I have been writing about my life with autism since 2005. Every story has been shared with the goal of helping families learn from my experiences, which eased my own pain of reliving these experiences on paper. The Audition is very different. After years of hard work building skills to accommodate my life with autism and dyslexia, I encountered a situation where everything I had learned failed to support me.I am sharing this story today in hopes that it will help families, and the organizations they rely upon for guidance, focus on the long term path of aging with autism, and the need to support people diagnosed with forms of autism like Asperger’s, now known as Autism Spectrum Disorder type 1. While no research has been done to measure if any adults diagnosed with Asperger’s lost supports when the disorder was recategorized as ASD type 1, many of us have felt isolated from the autism community we once advocated for. Many families in the ASD community feel that people with Asperger’s siphon much needed funding away from autistic people who need more day to day supports. Unable to navigate the social stress, many of us formerly known as Aspie’s have fallen to silence. By sharing The Audition, I do hope we can recognize the that work to support people with Asperger’s throughout our lives has fallen into a desperate state of disrepair leaving many of us to do what we had to do before our late life diagnosis – figure it out for ourselves and hope we can afford the failures. I hope to reawaken this dialogue and explore the world of Asperger’s after age 40.

Now on to The Audition

Just over 24 hours had passed since my fever broke, but I wasn’t about to give up on an audition for which I had been preparing for over a month. Of the 26 potential orchestral excerpts, I knew only two of them which I had played as second violin, not first violin. Of the 8 Violin Concertos, I had officially only learned 2 of them. So nearly the entire list was new information. Learned, as in studied them with guidance from a mentor, or spent more than the 30 minutes I ocationally have to give to myself for practice. Despite this challenge, I printed off everything and one by one, taught myself all of the music. My sight-reading is hugely disrupted by my dyslexia, but thanks to YouTube, I was able to listen to excerpts and rely on my ear to learn them, even memorizing some of them. It’s a classic scenario – a student wants an opportunity, so they practice day and night to impress people they’ve never seen with a glimpse of their talent in hopes it is enough to make them stick out above the rest.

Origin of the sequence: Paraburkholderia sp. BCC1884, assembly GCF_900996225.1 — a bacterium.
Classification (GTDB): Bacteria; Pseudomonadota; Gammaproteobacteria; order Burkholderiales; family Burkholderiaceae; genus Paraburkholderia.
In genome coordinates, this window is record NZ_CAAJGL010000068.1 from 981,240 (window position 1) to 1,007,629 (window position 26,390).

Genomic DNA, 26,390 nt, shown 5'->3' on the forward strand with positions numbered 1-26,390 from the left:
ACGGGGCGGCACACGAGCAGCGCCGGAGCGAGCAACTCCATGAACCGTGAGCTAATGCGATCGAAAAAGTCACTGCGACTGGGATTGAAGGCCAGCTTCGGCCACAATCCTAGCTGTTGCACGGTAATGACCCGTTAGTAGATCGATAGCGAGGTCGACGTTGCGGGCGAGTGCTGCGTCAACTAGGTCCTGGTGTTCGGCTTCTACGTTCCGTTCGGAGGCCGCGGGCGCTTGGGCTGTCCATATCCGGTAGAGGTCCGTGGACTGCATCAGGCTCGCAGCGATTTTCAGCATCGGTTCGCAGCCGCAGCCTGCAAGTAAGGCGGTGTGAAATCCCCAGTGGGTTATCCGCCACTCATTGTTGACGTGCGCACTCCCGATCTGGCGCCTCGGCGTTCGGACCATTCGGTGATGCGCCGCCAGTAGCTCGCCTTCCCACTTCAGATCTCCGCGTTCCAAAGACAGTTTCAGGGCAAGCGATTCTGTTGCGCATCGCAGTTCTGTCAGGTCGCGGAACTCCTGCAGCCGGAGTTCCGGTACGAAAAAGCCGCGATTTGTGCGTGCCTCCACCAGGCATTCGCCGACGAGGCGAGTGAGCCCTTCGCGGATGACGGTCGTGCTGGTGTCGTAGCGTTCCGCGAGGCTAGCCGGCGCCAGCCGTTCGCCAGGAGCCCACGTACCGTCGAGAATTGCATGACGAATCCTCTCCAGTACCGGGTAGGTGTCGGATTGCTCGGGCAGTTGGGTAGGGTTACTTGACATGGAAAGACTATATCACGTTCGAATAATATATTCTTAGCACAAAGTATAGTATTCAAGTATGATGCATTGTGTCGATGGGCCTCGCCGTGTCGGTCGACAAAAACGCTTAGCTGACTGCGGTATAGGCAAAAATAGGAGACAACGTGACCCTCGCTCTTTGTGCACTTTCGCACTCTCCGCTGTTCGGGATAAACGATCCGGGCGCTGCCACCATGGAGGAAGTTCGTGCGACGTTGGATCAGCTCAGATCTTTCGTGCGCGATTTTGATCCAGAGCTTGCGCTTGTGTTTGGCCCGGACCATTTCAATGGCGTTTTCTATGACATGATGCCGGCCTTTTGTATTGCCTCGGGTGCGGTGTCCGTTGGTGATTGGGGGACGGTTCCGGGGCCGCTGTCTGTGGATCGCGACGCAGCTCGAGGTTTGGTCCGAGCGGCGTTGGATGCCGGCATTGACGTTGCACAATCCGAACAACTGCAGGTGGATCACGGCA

There are waves of emotions that follow submitting for an audition, both positive and negative. I was totally unaware of the emotions bubbling in the depths of my mind. I really thought I had this under control. My last audition was in 1995 when I competed in the GMEA State Competition. Things were a bit different then – auditions were not blind or anonymous so there were biases I had to fight. I didn’t think much about it then, this is the beauty of hindsight, but I knew exactly what to do. I knew by the looks on the faces of the judges which ones were listening to my ability to play and which ones were evaluating what outfit I chose to wear. As a female violinist, it had been brought to my attention by other male musicians that my movement while I played could be distracting, even though it was a crowd pleaser. It was an unfair system, but I knew what to do. Rules were well defined and expectations were set by the teacher. I knew exactly what to practice and how to disguise my Suzuki training – yes, there was a point in my musical career where saying I was raised on the Suzuki method was a negative. Everything from the fingerings I used on scales, to the clothing I wore, were to support the image that I looked as talented as I played. A well-behaved, disciplined young violinist. It was a terribly biased and unfair system, but I learned that these unspoken realities could be the difference of being accepted or denied for a position.